Sunday, January 29, 2017

Best Tips for a Successful Walt Disney World Vacation

So you're going to Disney....it's overwhelming right?  I've been there over 40 times throughout my life, from my parents taking me as a kid every year to me taking my kids every year.  Disney is expensive, exhausting and confusing.  There are different ticket options, dining options, dining plan options, Fast Passes to set up and hotels to consider.

We didn't even talk about transportation or the Magical Express.  

Overwhelming indeed.

I wrote a book about all the personal data I've collected while traveling to Disney with kids. While much of my advice will always be relevant (as long as kids need naps, snacks, routines and sunscreen we're good), Disney is always changing.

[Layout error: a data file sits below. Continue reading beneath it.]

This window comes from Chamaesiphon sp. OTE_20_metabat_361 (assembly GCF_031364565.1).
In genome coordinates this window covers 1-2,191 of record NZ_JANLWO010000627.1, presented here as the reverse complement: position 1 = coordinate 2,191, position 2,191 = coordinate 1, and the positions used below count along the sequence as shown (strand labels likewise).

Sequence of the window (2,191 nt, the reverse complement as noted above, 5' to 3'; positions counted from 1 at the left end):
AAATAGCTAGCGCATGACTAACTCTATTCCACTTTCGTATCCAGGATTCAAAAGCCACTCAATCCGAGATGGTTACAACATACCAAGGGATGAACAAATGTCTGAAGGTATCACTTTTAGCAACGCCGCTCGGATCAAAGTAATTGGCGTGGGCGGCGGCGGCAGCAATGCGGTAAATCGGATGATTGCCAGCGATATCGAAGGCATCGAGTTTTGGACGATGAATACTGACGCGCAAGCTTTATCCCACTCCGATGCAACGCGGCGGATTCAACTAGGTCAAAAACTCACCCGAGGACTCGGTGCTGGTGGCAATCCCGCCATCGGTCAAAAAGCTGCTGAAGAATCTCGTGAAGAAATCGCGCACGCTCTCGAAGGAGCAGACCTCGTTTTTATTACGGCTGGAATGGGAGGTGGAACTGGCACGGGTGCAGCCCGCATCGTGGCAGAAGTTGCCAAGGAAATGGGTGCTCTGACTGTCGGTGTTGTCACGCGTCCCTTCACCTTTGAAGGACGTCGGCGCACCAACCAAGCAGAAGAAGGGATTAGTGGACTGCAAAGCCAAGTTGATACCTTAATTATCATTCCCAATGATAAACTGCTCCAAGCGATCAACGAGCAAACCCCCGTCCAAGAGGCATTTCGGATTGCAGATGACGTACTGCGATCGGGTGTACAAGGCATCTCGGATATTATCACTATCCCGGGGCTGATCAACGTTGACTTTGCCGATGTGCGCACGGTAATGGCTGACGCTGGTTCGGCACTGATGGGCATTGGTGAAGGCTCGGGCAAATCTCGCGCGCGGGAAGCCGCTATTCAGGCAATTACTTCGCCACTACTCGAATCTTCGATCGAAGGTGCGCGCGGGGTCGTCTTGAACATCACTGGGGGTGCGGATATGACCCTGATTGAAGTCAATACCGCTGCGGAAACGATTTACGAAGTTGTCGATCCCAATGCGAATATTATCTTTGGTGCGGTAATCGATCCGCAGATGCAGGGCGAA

Always.

In no particular order, here are my best tips for a successful vacation. These will never expire no matter how many times Disney updates its tickets, systems or parks.


1.  Go during the off season.

This can be tricky if your kids are in school.  We pulled our kids out of school until work was tough enough to make the crowds and extra expense of going over a break worth it.  Every year we cleared the trip as an educational absence, which is completely true.  A Disney vacation can teach you much about money, budgeting, patience and time management.  

There are countries to tour in Epcot and the Hall of Presidents in the Magic Kingdom.  Educational experiences are all over at the Walt Disney World resort.  I promise.

I found the best months to travel to Disney (I'm considering weather here) are September, October, November (before Thanksgiving) early December, February and May. 

Crowds are lighter, the sun is still shining and you won't be battling for a seat on the bus as you ride to the parks.

2.  Stay inside the parks.